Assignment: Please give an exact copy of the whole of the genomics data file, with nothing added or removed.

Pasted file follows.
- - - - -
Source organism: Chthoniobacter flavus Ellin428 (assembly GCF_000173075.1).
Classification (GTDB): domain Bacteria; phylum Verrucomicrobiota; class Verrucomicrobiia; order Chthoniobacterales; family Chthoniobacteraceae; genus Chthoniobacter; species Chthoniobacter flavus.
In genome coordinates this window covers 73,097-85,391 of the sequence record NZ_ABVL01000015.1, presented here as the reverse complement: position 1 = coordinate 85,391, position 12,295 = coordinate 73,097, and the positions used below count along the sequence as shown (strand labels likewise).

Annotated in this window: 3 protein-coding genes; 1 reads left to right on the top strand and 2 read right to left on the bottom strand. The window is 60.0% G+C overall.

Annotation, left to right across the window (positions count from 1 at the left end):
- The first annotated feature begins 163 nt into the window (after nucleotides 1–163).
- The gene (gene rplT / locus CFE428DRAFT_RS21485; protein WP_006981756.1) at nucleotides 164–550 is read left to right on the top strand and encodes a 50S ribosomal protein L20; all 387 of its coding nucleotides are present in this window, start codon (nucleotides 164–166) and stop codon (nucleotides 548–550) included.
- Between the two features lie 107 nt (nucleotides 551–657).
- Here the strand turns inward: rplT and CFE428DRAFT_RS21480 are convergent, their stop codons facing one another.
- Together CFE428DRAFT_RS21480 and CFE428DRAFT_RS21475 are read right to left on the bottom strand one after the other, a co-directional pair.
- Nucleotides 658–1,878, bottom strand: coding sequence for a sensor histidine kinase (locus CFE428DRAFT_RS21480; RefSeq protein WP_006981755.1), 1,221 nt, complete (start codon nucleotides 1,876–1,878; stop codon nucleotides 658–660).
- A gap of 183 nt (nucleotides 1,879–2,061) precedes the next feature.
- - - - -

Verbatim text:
Source organism: Chthoniobacter flavus Ellin428 (assembly GCF_000173075.1).
Classification (GTDB): domain Bacteria; phylum Verrucomicrobiota; class Verrucomicrobiia; order Chthoniobacterales; family Chthoniobacteraceae; genus Chthoniobacter; species Chthoniobacter flavus.
In genome coordinates this window covers 73,097-85,391 of the sequence record NZ_ABVL01000015.1, presented here as the reverse complement: position 1 = coordinate 85,391, position 12,295 = coordinate 73,097, and the positions used below count along the sequence as shown (strand labels likewise).

Annotated in this window: 3 protein-coding genes; 1 reads left to right on the top strand and 2 read right to left on the bottom strand. The window is 60.0% G+C overall.

Annotation, left to right across the window (positions count from 1 at the left end):
- The first annotated feature begins 163 nt into the window (after nucleotides 1–163).
- The gene (gene rplT / locus CFE428DRAFT_RS21485; protein WP_006981756.1) at nucleotides 164–550 is read left to right on the top strand and encodes a 50S ribosomal protein L20; all 387 of its coding nucleotides are present in this window, start codon (nucleotides 164–166) and stop codon (nucleotides 548–550) included.
- Between the two features lie 107 nt (nucleotides 551–657).
- Here the strand turns inward: rplT and CFE428DRAFT_RS21480 are convergent, their stop codons facing one another.
- Together CFE428DRAFT_RS21480 and CFE428DRAFT_RS21475 are read right to left on the bottom strand one after the other, a co-directional pair.
- Nucleotides 658–1,878, bottom strand: coding sequence for a sensor histidine kinase (locus CFE428DRAFT_RS21480; RefSeq protein WP_006981755.1), 1,221 nt, complete (start codon nucleotides 1,876–1,878; stop codon nucleotides 658–660).
- A gap of 183 nt (nucleotides 1,879–2,061) precedes the next feature.